What Grand Moff Tarkin Taught Me About Writing

I think about Grand Moff Tarkin a lot when I’m writing.

He pops into my head when I’m stuck on a writing problem. When I can’t figure out a good take. When I reach into my idea closet and find nothing.

For the uninitiated, Tarkin is the old British guy who runs the Death Star in . After boasting to Princess Leia how fear of the Death Star will bring the galaxy in line with the Emperor, she simply replies, “the more you tighten your grip, Tarkin, the more star systems will slip through your fingers.”

The more I tighten my grip on figuring something out, the more likely it is the answer will elude my grasp. It feels like falling down a well. My focus narrows. I’m straining to see the answer that I’m sure lies at the bottom. But this never works.

I’m Grand Moff Tarkin.

Walk It Out

So how do I loosen my grip? I get the hell up and get out.

When I’m in front of my desk, I’m in work-mode. Narrowing my focus is effective and necessary to get things done. But I try to be aware the minute it becomes counter-productive so I don’t waste time gripping.

Walking is tricky in Pandemic times but its still my first go-to to work through a problem. Even just a quick trip to the bathroom or kitchen to grab a snack can be the thing that loosens the noose I’ve put around my brain.

By disengaging from the work I free up my mind. It remove the shackles of expectation that you be able to figure out the answer.

And I can’t tell you how many times I’ve be on a run or walk when the fix suddenly hits me. It is the BEST feeling.

I don’t grab it right away. I just keep my mind loose and follow my train of thought. I let the fix flow out as unfettered as possible. This can be a challenge when you’re running in the street and trying not to get hit by cars.

When I have as much as I’m going to get, I record an audio memo on my phone and spit out the idea as I try to catch my breath.

Talk It Out

It’s amazing how just communicating out loud can lead you to an answer. And even if it doesn’t it at least helps clarify the problem and why you’re feeling the way you’re feeling.

Ideally, you can do this with a friend, colleague, love one or very smart child. Most times, I run upstairs firehose my lovely wife with my problems. She’s not a writer but she’s a great listener. She asks questions and responds honestly.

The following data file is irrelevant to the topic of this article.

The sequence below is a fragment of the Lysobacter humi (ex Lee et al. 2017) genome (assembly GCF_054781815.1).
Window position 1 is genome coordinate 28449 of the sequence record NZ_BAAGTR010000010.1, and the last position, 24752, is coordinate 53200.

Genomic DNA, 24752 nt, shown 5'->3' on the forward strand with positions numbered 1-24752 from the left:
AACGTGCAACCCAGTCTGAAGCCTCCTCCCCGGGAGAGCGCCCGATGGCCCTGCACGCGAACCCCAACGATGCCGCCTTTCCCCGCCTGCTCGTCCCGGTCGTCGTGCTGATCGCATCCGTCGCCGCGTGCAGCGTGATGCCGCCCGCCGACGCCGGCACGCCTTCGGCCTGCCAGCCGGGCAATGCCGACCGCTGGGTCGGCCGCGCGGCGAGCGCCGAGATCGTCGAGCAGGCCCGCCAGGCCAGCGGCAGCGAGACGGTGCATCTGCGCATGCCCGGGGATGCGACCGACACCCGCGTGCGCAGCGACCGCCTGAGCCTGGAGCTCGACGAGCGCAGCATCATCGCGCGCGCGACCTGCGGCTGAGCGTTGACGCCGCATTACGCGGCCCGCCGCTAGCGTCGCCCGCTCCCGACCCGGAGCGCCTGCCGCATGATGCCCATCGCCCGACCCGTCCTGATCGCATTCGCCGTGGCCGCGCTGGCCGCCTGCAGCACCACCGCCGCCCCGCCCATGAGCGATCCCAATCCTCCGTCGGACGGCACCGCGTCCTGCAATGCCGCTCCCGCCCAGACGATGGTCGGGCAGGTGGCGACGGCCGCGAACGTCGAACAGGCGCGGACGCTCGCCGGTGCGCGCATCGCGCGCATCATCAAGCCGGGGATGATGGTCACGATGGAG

I do this alone sometimes too but I find it’s much more effective with another person. As writer’s, we get trapped in our own little vacuums. It’s nice to talk to someone else and breathe for a change.

Write Something Else

AKA if you can’t blow up the rebel base, blow up Aldreean instead.

I’m very stubborn. I like to figure things out. I want the problem to be fixed.

But sometimes, I’m just not going to get the answer. It will probably come to me. But it might not. So when the first two tricks fail, I move on to writing another project.

For me, moving on to something else is a last resort. There is something to be said for being in the weeds of your own writing and pressing through. Working through problems and kicking the tires on solutions is how you become a better writer.

But working through a problem is unhelpful if you just remain stuck. This is where having another project to turn to is immensely helpful.

It gets you writing again. It gets you excited about something, anything. It’s not that it’s easier ( but it might be). You aren’t so burrowed into it. There’s an ease and joy that comes with the new.

The best part? By freeing myself and moving on to something else, I usually get the answer I’m seeking for the first project. It comes, as always, without warning.

But I never would have go there if I hadn’t moved on in the first place.

So what do you all do when you’re stuck on a problem? Ever feel like Grand Moff Tarkin? Let me know in the comments.

Andrew writes TV shows, movies, and silly songs for his kids.